The latter forecasting technique is based on the Time Series Analysis (TSA) approach. These models range from straight averages of time series to relatively highly elaborated statistical models. The ones based on autoregressive integrated moving average techniques, both seasonal (SARIMA) and not (ARIMA), are powerful models able to predict the slope of data evolving in time (Box & Pierce 1970; Chatfield 1975; Box & Jenkins 1976). These techniques have been developed mainly in statistics, and then applied in economics, management, physics, and elsewhere (Milanato 2008; Manganelli & Tajani 2015). Some of the authors have applied the TSA deterministic decomposition and the ARIMA models to acoustical noise in urban areas (Guarnaccia et al. 2014a, 2014b, 2017) and in proximity of an airport, also in combination with a non-homogeneous Poisson distribution (Guarnaccia et al. 2016). Other applications by some of the authors to electric consumption by public transportation in Sofia, Bulgaria, and to air pollution in Nuevo Leon, Monterrey, Mexico, can be found respectively in Tepedino et al. (2015) and in Guarnaccia et al. (2014c).

Concerning water demand, water tank levels, inflows and outflows, extrapolation models usually rely on historical data on water use to forecast future trends. Statistical methods such as Multiple Linear Regression (MLR) and ARIMA models are commonly used for short-term urban water demand forecasting. Among the pioneers, Maidment & Miaou (1986) used ARIMA in the daily demand model based on a study of nine American cities. Soon after, Smith (1988) developed a time series model to forecast daily municipal water use in Washington, USA. Wong et al. (2010) applied seasonal autoregressive moving series models to analyse the structure of daily urban water consumption in Hong Kong as a function of rainfall. Two autoregressive integrated moving average models, one non-seasonal (daily, ARIMA model) and one seasonal (monthly, SARIMA model), to predict daily and monthly inflows into the Elephant Butte Reservoir, New Mexico, are adopted and discussed in Zamani Sabzi et al. (2018). A parallel adaptive weighting strategy of water consumption forecasting for the next 24–48 h, using univariate time series of potable water consumption, is proposed in Sardinha-Lourenço et al. (2018). Long-term forecasting of water consumption in the Hohoe municipality, Ghana, is proposed by Amponsah et al. (2015), using ARIMA as well. Suhartono and co-workers (Suhartono et al. 2018) proposed a hybrid class of methods based on Singular Spectrum Analysis (SSA) decomposition, Time Series Regression (TSR), and ARIMA, known as hybrid SSA-TSR-ARIMA, for water demand forecasting. A comparison among multiple linear (MLR) and nonlinear regression, ARIMA, artificial neural network (ANN) and hybrid wavelet transforms and artificial neural network methods (WA-ANN) for urban water demand prediction in Montreal, Canada, was made by Adamowski et al. (2012). Other technique comparisons were made by Mohammadi et al. (2005), de Lima et al. (2016), between ARIMA and ANN, and by Antunes et al. (2018) between machine learning and ARIMA. The latter paper concludes that it is difficult to affirm that one of the two techniques is always better than the other, since in some cases ARIMA performs better than machine learning and vice versa. The main conclusion is that in order to determine which strategy performs better, the peculiarities of the data of the case under study should be taken into account. Moreover, one of the most interesting features of ARIMA techniques is that they require as input only the measured data of the parameter that it is going to be forecast. This is a strong simplification with respect to machine learning approaches, which usually require several parameters in input.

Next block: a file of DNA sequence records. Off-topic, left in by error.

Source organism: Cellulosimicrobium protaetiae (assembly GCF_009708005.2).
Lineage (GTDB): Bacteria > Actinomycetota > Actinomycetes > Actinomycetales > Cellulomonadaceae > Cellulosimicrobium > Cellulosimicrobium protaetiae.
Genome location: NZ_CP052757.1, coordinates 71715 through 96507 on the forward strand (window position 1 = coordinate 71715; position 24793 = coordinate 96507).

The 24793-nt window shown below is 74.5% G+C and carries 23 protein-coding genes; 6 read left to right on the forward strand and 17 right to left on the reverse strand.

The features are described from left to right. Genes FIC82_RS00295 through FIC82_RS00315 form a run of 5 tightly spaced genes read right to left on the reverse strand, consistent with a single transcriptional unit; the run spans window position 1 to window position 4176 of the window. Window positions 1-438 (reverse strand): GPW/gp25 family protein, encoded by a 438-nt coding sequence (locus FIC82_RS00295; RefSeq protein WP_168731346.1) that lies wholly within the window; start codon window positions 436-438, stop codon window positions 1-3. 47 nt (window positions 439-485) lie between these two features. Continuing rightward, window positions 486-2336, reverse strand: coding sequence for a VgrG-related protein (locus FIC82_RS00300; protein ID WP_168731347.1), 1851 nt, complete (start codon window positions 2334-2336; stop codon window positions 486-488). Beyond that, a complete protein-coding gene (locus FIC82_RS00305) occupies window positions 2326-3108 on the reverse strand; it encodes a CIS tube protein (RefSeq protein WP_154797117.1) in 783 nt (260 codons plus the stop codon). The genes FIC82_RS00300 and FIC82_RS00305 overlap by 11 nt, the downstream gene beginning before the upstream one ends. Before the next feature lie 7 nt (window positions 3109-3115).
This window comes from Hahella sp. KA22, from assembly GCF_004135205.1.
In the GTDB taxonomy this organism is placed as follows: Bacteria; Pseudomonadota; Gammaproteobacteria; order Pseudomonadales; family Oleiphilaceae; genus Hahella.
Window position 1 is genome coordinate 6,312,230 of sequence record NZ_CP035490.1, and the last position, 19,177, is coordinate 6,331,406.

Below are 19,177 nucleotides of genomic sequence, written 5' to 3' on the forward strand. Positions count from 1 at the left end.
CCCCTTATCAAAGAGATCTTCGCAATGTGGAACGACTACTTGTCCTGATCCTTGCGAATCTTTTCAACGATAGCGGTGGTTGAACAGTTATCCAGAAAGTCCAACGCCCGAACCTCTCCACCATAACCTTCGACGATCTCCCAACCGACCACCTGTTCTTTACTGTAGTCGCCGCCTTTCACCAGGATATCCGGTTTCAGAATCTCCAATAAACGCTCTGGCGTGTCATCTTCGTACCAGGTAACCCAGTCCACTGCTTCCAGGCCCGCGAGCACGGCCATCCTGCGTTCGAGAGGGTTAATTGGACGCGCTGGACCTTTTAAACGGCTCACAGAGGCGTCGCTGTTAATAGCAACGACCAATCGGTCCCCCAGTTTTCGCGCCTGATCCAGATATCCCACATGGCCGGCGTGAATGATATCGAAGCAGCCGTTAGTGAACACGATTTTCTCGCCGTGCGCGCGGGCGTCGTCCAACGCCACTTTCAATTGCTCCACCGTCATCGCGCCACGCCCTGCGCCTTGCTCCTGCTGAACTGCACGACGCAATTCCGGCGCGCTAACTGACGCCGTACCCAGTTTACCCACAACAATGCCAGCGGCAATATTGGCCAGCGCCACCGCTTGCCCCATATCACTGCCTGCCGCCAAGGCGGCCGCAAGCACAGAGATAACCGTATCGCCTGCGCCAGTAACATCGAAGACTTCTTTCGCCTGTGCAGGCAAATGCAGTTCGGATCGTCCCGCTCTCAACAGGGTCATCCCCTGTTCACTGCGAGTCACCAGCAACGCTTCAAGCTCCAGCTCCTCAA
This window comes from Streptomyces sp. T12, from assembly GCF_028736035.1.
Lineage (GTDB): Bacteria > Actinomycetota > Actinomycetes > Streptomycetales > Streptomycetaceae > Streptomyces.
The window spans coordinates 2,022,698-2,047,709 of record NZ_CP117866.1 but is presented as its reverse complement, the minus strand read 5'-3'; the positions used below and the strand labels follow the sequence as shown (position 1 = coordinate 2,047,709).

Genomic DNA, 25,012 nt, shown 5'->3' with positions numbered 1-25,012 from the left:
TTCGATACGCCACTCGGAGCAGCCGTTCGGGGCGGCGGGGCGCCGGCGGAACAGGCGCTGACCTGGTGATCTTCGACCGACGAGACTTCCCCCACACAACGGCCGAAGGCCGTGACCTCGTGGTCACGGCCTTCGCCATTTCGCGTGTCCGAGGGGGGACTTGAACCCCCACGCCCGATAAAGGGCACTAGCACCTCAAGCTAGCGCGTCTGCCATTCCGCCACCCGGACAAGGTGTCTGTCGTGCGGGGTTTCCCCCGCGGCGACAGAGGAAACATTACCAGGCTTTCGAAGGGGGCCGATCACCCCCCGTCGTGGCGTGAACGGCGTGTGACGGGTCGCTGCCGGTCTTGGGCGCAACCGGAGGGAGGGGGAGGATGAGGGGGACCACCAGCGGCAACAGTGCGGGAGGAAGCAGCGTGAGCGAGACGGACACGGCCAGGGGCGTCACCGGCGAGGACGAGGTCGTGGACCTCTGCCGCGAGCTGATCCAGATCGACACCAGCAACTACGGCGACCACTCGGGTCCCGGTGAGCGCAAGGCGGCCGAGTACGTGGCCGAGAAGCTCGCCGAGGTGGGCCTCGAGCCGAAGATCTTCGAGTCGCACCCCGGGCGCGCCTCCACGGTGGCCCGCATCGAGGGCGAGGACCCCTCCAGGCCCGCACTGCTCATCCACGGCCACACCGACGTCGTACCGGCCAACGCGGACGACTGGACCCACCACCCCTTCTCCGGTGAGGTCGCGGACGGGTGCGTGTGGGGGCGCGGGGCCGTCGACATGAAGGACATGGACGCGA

This large literature about water demand and related parameters forecasting shows the high interest from the scientific community. Anyway, reservoir or tank water level prediction is very important in reservoir management, in order to support the decision system. For instance, Ashaary et al. (2015), Rani & Parekh (2014) and Valizadeh & El-Shafie (2013) underline the importance of predicting water reservoir levels, implementing interesting models based on ANN models. Nwobi-Okoye & Igboanugo (2013) perform daily water level predictions in a reservoir, comparing ANN and ARIMA techniques, concluding that the accuracy of the ANN model increases with increasing inputs, while the ARIMA model yields the best prediction in the considered dataset.